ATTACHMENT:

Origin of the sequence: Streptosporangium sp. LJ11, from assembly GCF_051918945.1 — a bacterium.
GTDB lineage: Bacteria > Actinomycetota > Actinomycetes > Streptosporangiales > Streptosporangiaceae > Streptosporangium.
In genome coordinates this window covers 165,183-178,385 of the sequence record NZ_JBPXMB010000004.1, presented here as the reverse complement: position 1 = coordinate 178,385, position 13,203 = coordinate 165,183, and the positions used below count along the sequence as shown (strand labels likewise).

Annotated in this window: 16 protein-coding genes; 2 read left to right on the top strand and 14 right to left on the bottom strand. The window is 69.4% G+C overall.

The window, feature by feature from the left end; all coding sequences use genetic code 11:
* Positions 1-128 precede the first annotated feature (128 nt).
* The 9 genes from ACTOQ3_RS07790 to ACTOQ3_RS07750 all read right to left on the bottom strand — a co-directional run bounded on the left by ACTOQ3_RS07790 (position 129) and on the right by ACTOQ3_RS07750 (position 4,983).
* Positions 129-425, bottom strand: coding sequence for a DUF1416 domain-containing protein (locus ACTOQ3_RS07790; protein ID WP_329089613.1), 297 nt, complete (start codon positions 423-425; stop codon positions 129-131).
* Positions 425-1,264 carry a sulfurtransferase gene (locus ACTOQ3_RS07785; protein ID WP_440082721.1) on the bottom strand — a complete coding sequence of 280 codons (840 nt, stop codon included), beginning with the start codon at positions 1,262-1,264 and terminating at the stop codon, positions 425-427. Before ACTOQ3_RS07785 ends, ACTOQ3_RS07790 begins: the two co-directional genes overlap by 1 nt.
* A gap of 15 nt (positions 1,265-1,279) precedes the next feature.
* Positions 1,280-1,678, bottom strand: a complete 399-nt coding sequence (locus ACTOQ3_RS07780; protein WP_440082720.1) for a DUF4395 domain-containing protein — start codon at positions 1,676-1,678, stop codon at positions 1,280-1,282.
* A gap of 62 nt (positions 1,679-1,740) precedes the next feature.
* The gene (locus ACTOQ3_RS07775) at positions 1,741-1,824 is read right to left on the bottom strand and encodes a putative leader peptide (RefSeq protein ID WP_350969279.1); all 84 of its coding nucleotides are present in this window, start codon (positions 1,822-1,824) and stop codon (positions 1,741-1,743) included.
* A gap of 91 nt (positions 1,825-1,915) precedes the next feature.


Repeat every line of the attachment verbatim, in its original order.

Origin of the sequence: Streptosporangium sp. LJ11, from assembly GCF_051918945.1 — a bacterium.
GTDB lineage: Bacteria > Actinomycetota > Actinomycetes > Streptosporangiales > Streptosporangiaceae > Streptosporangium.
In genome coordinates this window covers 165,183-178,385 of the sequence record NZ_JBPXMB010000004.1, presented here as the reverse complement: position 1 = coordinate 178,385, position 13,203 = coordinate 165,183, and the positions used below count along the sequence as shown (strand labels likewise).

Annotated in this window: 16 protein-coding genes; 2 read left to right on the top strand and 14 right to left on the bottom strand. The window is 69.4% G+C overall.

The window, feature by feature from the left end; all coding sequences use genetic code 11:
* Positions 1-128 precede the first annotated feature (128 nt).
* The 9 genes from ACTOQ3_RS07790 to ACTOQ3_RS07750 all read right to left on the bottom strand — a co-directional run bounded on the left by ACTOQ3_RS07790 (position 129) and on the right by ACTOQ3_RS07750 (position 4,983).
* Positions 129-425, bottom strand: coding sequence for a DUF1416 domain-containing protein (locus ACTOQ3_RS07790; protein ID WP_329089613.1), 297 nt, complete (start codon positions 423-425; stop codon positions 129-131).
* Positions 425-1,264 carry a sulfurtransferase gene (locus ACTOQ3_RS07785; protein ID WP_440082721.1) on the bottom strand — a complete coding sequence of 280 codons (840 nt, stop codon included), beginning with the start codon at positions 1,262-1,264 and terminating at the stop codon, positions 425-427. Before ACTOQ3_RS07785 ends, ACTOQ3_RS07790 begins: the two co-directional genes overlap by 1 nt.
* A gap of 15 nt (positions 1,265-1,279) precedes the next feature.
* Positions 1,280-1,678, bottom strand: a complete 399-nt coding sequence (locus ACTOQ3_RS07780; protein WP_440082720.1) for a DUF4395 domain-containing protein — start codon at positions 1,676-1,678, stop codon at positions 1,280-1,282.
* A gap of 62 nt (positions 1,679-1,740) precedes the next feature.
* The gene (locus ACTOQ3_RS07775) at positions 1,741-1,824 is read right to left on the bottom strand and encodes a putative leader peptide (RefSeq protein ID WP_350969279.1); all 84 of its coding nucleotides are present in this window, start codon (positions 1,822-1,824) and stop codon (positions 1,741-1,743) included.
* A gap of 91 nt (positions 1,825-1,915) precedes the next feature.